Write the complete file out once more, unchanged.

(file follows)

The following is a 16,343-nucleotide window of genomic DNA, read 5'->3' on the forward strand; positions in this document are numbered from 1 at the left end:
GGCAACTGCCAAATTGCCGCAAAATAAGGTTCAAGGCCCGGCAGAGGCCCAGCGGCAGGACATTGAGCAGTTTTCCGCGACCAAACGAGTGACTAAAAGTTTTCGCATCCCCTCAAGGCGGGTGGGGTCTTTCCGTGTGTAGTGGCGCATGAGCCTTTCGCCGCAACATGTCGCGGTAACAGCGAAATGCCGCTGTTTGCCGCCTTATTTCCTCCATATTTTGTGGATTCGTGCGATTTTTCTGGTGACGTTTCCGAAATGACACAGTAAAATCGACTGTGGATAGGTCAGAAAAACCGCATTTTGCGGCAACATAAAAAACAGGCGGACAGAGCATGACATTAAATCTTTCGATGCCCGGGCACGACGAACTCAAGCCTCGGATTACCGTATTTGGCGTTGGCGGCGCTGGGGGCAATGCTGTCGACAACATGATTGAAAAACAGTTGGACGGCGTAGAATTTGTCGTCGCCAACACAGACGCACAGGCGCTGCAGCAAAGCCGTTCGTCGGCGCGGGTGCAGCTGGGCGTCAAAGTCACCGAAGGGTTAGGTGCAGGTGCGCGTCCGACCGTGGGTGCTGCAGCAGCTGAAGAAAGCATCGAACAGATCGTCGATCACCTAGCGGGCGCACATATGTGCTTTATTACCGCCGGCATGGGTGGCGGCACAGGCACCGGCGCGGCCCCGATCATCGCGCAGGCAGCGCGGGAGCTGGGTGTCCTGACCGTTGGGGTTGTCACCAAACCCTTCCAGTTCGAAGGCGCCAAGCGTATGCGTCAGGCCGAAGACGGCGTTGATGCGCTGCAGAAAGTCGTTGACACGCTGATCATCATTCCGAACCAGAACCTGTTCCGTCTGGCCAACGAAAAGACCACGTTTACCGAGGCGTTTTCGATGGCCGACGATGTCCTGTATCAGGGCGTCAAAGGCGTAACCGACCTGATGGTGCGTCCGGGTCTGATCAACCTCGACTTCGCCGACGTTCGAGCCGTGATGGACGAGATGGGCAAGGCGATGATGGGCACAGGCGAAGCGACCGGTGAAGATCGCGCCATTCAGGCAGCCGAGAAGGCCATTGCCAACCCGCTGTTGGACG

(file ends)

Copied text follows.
The following is a 16,343-nucleotide window of genomic DNA, read 5'->3' on the forward strand; positions in this document are numbered from 1 at the left end:
GGCAACTGCCAAATTGCCGCAAAATAAGGTTCAAGGCCCGGCAGAGGCCCAGCGGCAGGACATTGAGCAGTTTTCCGCGACCAAACGAGTGACTAAAAGTTTTCGCATCCCCTCAAGGCGGGTGGGGTCTTTCCGTGTGTAGTGGCGCATGAGCCTTTCGCCGCAACATGTCGCGGTAACAGCGAAATGCCGCTGTTTGCCGCCTTATTTCCTCCATATTTTGTGGATTCGTGCGATTTTTCTGGTGACGTTTCCGAAATGACACAGTAAAATCGACTGTGGATAGGTCAGAAAAACCGCATTTTGCGGCAACATAAAAAACAGGCGGACAGAGCATGACATTAAATCTTTCGATGCCCGGGCACGACGAACTCAAGCCTCGGATTACCGTATTTGGCGTTGGCGGCGCTGGGGGCAATGCTGTCGACAACATGATTGAAAAACAGTTGGACGGCGTAGAATTTGTCGTCGCCAACACAGACGCACAGGCGCTGCAGCAAAGCCGTTCGTCGGCGCGGGTGCAGCTGGGCGTCAAAGTCACCGAAGGGTTAGGTGCAGGTGCGCGTCCGACCGTGGGTGCTGCAGCAGCTGAAGAAAGCATCGAACAGATCGTCGATCACCTAGCGGGCGCACATATGTGCTTTATTACCGCCGGCATGGGTGGCGGCACAGGCACCGGCGCGGCCCCGATCATCGCGCAGGCAGCGCGGGAGCTGGGTGTCCTGACCGTTGGGGTTGTCACCAAACCCTTCCAGTTCGAAGGCGCCAAGCGTATGCGTCAGGCCGAAGACGGCGTTGATGCGCTGCAGAAAGTCGTTGACACGCTGATCATCATTCCGAACCAGAACCTGTTCCGTCTGGCCAACGAAAAGACCACGTTTACCGAGGCGTTTTCGATGGCCGACGATGTCCTGTATCAGGGCGTCAAAGGCGTAACCGACCTGATGGTGCGTCCGGGTCTGATCAACCTCGACTTCGCCGACGTTCGAGCCGTGATGGACGAGATGGGCAAGGCGATGATGGGCACAGGCGAAGCGACCGGTGAAGATCGCGCCATTCAGGCAGCCGAGAAGGCCATTGCCAACCCGCTGTTGGACG